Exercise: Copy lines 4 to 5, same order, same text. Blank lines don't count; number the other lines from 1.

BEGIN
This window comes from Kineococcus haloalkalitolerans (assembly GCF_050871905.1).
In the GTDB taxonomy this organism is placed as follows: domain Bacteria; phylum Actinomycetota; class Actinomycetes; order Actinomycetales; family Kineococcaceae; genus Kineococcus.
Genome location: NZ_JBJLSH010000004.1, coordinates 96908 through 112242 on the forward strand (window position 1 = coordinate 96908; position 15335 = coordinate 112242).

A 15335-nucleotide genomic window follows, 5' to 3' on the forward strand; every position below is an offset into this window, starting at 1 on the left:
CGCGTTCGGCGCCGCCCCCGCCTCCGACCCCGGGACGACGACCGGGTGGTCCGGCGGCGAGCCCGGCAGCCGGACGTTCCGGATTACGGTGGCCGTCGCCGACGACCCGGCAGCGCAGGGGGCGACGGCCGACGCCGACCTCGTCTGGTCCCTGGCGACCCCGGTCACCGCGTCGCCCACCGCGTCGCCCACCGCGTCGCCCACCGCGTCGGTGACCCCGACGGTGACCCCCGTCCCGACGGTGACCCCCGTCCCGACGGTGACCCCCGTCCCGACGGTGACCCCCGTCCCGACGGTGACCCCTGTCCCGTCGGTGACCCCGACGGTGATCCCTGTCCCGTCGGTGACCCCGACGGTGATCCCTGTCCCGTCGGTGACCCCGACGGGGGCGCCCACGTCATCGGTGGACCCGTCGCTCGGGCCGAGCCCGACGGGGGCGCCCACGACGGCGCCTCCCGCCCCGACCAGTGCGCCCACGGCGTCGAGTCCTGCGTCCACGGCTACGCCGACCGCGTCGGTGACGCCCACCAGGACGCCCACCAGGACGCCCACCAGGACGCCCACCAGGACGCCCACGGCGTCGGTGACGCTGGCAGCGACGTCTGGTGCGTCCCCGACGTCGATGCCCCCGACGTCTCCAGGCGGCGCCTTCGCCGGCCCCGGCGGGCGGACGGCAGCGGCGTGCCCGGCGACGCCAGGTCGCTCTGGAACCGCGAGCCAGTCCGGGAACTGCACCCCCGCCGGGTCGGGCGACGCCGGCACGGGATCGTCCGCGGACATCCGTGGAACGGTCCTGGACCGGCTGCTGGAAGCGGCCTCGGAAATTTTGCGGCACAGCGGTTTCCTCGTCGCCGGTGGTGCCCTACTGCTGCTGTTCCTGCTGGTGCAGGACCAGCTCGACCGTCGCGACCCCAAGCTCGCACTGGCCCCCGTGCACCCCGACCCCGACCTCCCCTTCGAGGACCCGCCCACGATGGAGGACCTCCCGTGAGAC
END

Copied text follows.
A 15335-nucleotide genomic window follows, 5' to 3' on the forward strand; every position below is an offset into this window, starting at 1 on the left:
CGCGTTCGGCGCCGCCCCCGCCTCCGACCCCGGGACGACGACCGGGTGGTCCGGCGGCGAGCCCGGCAGCCGGACGTTCCGGATTACGGTGGCCGTCGCCGACGACCCGGCAGCGCAGGGGGCGACGGCCGACGCCGACCTCGTCTGGTCCCTGGCGACCCCGGTCACCGCGTCGCCCACCGCGTCGCCCACCGCGTCGCCCACCGCGTCGGTGACCCCGACGGTGACCCCCGTCCCGACGGTGACCCCCGTCCCGACGGTGACCCCCGTCCCGACGGTGACCCCCGTCCCGACGGTGACCCCTGTCCCGTCGGTGACCCCGACGGTGATCCCTGTCCCGTCGGTGACCCCGACGGTGATCCCTGTCCCGTCGGTGACCCCGACGGGGGCGCCCACGTCATCGGTGGACCCGTCGCTCGGGCCGAGCCCGACGGGGGCGCCCACGACGGCGCCTCCCGCCCCGACCAGTGCGCCCACGGCGTCGAGTCCTGCGTCCACGGCTACGCCGACCGCGTCGGTGACGCCCACCAGGACGCCCACCAGGACGCCCACCAGGACGCCCACCAGGACGCCCACGGCGTCGGTGACGCTGGCAGCGACGTCTGGTGCGTCCCCGACGTCGATGCCCCCGACGTCTCCAGGCGGCGCCTTCGCCGGCCCCGGCGGGCGGACGGCAGCGGCGTGCCCGGCGACGCCAGGTCGCTCTGGAACCGCGAGCCAGTCCGGGAACTGCACCCCCGCCGGGTCGGGCGACGCCGGCACGGGATCGTCCGCGGACATCCGTGGAACGGTCCTGGACCGGCTGCTGGAAGCGGCCTCGGAAATTTTGCGGCACAGCGGTTTCCTCGTCGCCGGTGGTGCCCTACTGCTGCTGTTCCTGCTGGTGCAGGACCAGCTCGACCGTCGCGACCCCAAGCTCGCACTGGCCCCCGTGCACCCCGACCCCGACCTCCCCTTCGAGGACCCGCCCACGATGGAGGACCTCCCGTGAGAC